The Short Straw

Lisa Castleman, Agronomist, Riverina Local Land Services

While I would have preferred to be out on a hillside striding through the green grass with wet soil underneath my boots, I spent most of yesterday on the phone to landholders. However, life is a little different at the moment.

A chat with one of our local farmers yesterday reminded me that we are 12 months on from the first lockdown and that there is somewhat more uncertainty among us, heightened especially when we have loved ones living overseas or concern about unwell family members of any age.

I woke up this morning with the sun streaming through my window and the honeyeaters and ravens preening in the red ironbark tree just outside. I resolved to try and find an article to share on health, well-being or resilience. Here are a few snippets from what I found.

A study found that ‘people in rural areas regularly score better than their major cities counterparts on indicators of life satisfaction and feelings of wellbeing’ (NHRA, 2017). I would second that and think that many of us could easily list a dozen reasons why living in the country has its advantages.

My own reasons for choosing country life would include not wanting to spend hours in peak traffic driving to work, being jostled on a crowded pedestrian crossing or feeling anonymous in a city without friendly greetings. I would miss the sweet smell of freshly cut hay or of soil after a rain, and I could go on. It’s not that I don’t enjoy a brief visit to the city to do something cultural, but I’m always happy to go back home to the Riverina and our green or golden paddocks.

This feeling of life satisfaction and wellbeing among rural people was attributed to ‘the positive aspects of rural life, and the interconnectedness of people living there’ (NHRA, 2017). They noted the importance of participating in your rural community, in volunteering and the importance of ‘informal support networks between neighbours, friends and the community’ (NHRA, 2017).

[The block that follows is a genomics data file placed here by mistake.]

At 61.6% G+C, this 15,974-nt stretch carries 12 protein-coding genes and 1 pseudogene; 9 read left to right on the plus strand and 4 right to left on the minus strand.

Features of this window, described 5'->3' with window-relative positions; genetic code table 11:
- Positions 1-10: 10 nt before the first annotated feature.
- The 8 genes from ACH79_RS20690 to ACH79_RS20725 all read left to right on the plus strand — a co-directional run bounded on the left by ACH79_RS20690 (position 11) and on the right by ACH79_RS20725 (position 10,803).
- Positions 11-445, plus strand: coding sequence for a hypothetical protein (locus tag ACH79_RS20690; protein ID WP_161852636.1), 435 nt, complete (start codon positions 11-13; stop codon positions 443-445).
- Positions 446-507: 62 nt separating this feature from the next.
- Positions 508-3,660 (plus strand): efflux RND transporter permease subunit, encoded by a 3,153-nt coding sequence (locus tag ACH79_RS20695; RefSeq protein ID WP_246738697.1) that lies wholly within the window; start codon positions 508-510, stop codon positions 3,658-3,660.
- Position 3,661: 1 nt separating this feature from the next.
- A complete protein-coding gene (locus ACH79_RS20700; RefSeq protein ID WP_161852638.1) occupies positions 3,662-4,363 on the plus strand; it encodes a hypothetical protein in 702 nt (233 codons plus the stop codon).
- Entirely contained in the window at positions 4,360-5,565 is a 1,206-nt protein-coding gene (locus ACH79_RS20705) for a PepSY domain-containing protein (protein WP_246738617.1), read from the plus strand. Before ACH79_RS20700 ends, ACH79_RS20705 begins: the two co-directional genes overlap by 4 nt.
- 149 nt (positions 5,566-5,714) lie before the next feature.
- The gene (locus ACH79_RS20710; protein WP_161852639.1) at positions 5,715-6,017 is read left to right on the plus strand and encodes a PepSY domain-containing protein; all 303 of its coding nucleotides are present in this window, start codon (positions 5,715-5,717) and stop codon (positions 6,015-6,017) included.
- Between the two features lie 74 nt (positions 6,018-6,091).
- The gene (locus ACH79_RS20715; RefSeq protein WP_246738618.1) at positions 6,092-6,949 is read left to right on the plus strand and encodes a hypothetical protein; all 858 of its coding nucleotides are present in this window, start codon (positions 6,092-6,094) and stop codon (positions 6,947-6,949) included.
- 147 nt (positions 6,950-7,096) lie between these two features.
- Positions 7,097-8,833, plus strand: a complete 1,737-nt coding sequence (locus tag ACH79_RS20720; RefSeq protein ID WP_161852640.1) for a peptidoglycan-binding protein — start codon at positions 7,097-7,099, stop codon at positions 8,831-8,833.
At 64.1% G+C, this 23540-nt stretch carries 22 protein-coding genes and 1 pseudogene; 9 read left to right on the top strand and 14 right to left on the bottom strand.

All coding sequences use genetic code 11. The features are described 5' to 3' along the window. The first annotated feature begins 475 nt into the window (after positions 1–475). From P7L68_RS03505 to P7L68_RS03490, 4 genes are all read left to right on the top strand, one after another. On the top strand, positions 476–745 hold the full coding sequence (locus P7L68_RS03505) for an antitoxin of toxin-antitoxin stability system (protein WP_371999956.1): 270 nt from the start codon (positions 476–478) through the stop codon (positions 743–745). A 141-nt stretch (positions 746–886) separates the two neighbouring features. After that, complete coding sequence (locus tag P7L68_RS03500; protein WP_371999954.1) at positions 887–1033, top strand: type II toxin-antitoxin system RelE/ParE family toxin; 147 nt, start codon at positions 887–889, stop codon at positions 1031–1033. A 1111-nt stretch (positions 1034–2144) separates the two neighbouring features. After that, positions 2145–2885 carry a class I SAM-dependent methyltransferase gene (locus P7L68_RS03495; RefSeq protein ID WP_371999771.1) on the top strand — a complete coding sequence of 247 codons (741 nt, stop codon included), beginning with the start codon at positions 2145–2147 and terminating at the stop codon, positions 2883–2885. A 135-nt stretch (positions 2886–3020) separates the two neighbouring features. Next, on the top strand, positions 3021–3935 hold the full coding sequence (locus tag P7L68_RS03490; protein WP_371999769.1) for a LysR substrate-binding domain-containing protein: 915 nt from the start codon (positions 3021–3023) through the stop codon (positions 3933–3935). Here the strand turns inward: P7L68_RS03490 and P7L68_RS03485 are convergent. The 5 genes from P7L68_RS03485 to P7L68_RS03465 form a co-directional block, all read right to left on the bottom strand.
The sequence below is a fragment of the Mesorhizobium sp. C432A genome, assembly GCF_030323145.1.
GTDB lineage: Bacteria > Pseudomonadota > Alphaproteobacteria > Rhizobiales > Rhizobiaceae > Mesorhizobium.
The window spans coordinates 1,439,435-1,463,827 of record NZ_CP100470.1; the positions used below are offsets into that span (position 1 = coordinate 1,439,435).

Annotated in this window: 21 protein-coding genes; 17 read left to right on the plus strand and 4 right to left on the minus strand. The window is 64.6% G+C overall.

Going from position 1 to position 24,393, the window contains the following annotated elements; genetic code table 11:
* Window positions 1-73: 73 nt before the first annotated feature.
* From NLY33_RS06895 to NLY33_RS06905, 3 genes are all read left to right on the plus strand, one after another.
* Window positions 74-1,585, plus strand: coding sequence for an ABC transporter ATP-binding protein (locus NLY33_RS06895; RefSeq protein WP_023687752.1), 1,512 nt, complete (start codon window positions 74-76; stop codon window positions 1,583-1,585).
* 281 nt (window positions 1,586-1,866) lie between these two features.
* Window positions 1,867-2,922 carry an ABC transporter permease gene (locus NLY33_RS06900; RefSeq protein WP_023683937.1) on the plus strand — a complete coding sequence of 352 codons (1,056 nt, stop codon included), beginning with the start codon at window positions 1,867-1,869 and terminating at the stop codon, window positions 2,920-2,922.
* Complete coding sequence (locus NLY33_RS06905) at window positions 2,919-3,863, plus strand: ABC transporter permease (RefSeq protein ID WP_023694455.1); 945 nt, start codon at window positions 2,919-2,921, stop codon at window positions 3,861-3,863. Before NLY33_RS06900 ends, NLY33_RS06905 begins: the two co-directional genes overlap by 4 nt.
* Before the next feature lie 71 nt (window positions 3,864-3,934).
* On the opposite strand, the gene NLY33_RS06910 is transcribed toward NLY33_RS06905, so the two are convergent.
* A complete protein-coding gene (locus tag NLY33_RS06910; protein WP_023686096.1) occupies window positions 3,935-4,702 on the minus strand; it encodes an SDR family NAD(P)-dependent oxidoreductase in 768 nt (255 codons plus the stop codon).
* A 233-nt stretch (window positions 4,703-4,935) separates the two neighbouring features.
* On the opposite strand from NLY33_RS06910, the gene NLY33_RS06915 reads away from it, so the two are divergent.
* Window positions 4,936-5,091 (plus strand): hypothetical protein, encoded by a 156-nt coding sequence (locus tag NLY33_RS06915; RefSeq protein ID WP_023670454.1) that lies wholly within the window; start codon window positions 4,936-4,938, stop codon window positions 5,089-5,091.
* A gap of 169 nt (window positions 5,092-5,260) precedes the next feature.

Some of these aspects of our life are on hold. But don’t stop making plans for when we resume the activities we enjoy and keeping in touch with people we value within our networks.

I found this definition as well on resilience. ‘Resilience is your ability to cope with tough times by applying your inner strength and engaging support networks. Resilience can enable you to face difficult situations and maintain good mental health’ (CRANAplus, 2021).

I don’t think there is any doubt that we are enduring a difficult situation. I did have a laugh at the dinner table last night, as one of my older children wants to defer university in these uncertain times and was pondering taking up an enterprise in sheep production. She was quite amazed that ewes in lamb with twins had just made over $1200 each at the Wagga saleyards. We know that there are lots of swings and roundabouts or peaks and troughs in agriculture. But if anyone can tell her when sheep will be affordable to buy back into, then please let me know.

I have a lot of faith in the resilience of country people. Perhaps we all know someone who is a little more vulnerable. I make a resolve to ring a friend tomorrow who I haven’t spoken to for a month or so.  But as I write this on my birthday and a year older but not necessarily wiser, we cannot always tell who is vulnerable. There are many contacts for support to be found on this website

Apparently, we can all build resilience,

‘Building resilience is like building a muscle; it takes time and intentionality through focusing on the 4 elements of:

  • Connection
  • Wellness
  • Healthy thinking
  • Making meaning of events’ (CRANAplus, 2021).

The first element of connection is going to take a bit more conscious effort and care than usual to stay connected. But I like how it’s first. For the second element, wellness… I can only say that if you have ever resolved to go for a walk or drink more water or eat healthier foods, start small and it’s amazing how quickly you feel good about it. I have been contemplating more exercise in my life for way too long. Then three weeks ago it just took my daughter’s encouragement to go with her, and she chose a very steep hill for my first walk. It didn’t kill me and now I am walking nearly every day. I admit that I have avoided the same hill for a repeat visit, but will return when I have built my fitness. Healthy thinking… I will leave that one to you, my healthy thinking is usually about healthy soils. Don’t get me started on the benefits to plant production by lifting soil pH, and achieving good soil fertility through the use of inorganic and organic fertilisers. Healthy thinking will mean something different to each of us, but I think it’s about striving for achievable goals and yet still being happy with where we are at.